DependencyProperty.Register("InvalidForeground", typeof(Brush), typeof(ValidationBehavior), 
        new PropertyMetadata(new SolidColorBrush(Colors.Red), (d,e) => ((ValidationBehavior)d).Update()));
    public static readonly DependencyProperty InvalidValueProperty =
        DependencyProperty.Register("InvalidValue", typeof(string), typeof(ValidationBehavior),
        new PropertyMetadata(string.Empty, (d, e) => ((ValidationBehavior)d).Update()));
    public Brush ValidForeground {
        get { return (Brush)GetValue(ValidForegroundProperty); }
        set { SetValue(ValidForegroundProperty, value); }
    }
    public Brush InvalidForeground {
        get { return (Brush)GetValue(InvalidForegroundProperty); }
        set { SetValue(InvalidForegroundProperty, value); }
    }
    public string InvalidValue {
        get { return (string)GetValue(InvalidValueProperty); }
        set { SetValue(InvalidValueProperty, value); }
    }

    protected override void OnAttached() {
        base.OnAttached();
        AssociatedObject.TextChanged += OnAssociatedObjectTextChanged;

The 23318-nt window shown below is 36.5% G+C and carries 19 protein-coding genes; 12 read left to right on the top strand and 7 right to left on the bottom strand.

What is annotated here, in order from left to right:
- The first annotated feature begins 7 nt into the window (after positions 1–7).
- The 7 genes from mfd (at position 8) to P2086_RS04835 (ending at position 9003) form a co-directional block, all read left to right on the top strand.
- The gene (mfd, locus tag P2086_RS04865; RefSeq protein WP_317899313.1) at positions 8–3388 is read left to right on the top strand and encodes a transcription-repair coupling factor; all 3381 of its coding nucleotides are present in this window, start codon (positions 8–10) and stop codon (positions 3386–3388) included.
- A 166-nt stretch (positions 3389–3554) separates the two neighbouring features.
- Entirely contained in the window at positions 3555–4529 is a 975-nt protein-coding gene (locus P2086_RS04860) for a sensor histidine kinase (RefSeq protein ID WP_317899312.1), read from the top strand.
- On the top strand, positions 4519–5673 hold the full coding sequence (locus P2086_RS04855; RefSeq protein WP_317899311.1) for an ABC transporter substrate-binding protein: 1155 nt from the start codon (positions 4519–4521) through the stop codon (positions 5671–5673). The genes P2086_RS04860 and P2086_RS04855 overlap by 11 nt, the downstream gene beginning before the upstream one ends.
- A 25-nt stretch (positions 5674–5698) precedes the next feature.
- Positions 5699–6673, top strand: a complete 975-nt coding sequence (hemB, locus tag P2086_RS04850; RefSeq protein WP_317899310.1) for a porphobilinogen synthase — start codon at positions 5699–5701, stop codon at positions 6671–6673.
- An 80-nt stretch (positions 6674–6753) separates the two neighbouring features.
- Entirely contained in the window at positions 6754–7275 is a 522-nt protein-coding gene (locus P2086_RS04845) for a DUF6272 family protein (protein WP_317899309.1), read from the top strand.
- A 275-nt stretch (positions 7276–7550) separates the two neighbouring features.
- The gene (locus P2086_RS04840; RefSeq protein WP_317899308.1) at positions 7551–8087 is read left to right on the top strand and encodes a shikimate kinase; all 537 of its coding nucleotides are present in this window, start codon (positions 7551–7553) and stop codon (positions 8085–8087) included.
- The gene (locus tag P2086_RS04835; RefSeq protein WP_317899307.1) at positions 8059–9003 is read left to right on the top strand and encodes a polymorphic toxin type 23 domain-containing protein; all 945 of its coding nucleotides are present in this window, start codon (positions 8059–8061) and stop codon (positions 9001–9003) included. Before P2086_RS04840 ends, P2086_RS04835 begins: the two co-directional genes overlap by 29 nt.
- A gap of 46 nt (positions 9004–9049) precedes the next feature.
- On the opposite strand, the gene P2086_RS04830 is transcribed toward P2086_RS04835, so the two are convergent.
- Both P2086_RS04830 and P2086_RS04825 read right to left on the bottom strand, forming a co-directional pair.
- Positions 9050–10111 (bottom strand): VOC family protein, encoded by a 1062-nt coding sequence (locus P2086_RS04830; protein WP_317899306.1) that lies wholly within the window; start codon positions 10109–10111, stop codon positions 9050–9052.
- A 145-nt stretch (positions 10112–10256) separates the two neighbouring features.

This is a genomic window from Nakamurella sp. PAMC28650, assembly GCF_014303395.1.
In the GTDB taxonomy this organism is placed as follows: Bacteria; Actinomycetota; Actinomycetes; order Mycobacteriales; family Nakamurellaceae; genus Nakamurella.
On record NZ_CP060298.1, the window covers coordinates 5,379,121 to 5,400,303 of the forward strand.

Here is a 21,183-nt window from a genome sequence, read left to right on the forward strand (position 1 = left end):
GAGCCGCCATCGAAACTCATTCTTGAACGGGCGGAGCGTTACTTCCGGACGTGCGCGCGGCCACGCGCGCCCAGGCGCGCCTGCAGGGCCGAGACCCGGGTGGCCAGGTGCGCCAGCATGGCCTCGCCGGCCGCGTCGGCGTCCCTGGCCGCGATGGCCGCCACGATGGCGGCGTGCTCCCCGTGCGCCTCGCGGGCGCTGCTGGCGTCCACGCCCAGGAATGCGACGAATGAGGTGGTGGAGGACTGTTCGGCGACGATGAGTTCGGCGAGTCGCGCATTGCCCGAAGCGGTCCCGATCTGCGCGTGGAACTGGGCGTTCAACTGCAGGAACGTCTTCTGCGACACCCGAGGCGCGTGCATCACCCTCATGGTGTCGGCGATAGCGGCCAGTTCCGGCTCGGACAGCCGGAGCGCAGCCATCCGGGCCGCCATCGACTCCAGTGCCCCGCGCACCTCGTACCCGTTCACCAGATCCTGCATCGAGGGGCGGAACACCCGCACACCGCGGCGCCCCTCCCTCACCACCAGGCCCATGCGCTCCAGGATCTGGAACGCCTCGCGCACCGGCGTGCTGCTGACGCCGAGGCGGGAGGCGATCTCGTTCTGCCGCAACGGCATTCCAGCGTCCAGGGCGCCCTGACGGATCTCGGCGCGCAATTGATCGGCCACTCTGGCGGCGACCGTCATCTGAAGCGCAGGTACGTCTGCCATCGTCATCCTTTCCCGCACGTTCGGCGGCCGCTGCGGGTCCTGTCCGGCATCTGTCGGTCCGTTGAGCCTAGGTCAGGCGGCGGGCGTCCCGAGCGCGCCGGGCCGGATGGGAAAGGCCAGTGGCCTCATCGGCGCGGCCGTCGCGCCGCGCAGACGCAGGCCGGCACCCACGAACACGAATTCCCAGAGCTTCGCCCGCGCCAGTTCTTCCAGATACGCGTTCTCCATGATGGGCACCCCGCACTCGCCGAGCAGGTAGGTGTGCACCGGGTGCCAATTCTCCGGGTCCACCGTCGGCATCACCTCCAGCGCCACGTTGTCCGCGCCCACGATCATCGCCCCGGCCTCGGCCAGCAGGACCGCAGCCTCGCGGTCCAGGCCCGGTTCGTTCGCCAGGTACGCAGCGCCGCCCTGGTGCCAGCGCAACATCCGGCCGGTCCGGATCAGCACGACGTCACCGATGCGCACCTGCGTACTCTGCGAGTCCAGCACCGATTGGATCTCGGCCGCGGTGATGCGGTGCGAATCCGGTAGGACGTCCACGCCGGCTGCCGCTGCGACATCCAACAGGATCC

Update();
    }
    protected override void OnDetaching() {
        AssociatedObject.TextChanged -= OnAssociatedObjectTextChanged;
        base.OnDetaching();
    }
    void OnAssociatedObjectTextChanged(object sender, TextChangedEventArgs e) {
        Update();
    }
    void Update() {
        if(AssociatedObject == null) return;
        if(AssociatedObject.Text == InvalidValue)
            AssociatedObject.Foreground = InvalidForeground;
        else AssociatedObject.Foreground = ValidForeground;
    }
}
<TextBox Text="Text">
    <dxmvvm:Interaction.Behaviors>
        <Behaviors:ValidationBehavior ValidForeground="{Binding ValidBrush}"
                                      InvalidForeground="{Binding InvalidBrush}"
                                      InvalidValue="{Binding InvalidValue}"/>
    </dxmvvm:Interaction.Behaviors>
</TextBox>

View Example: WPF MVVM Behaviors - Create a Custom Attached Behavior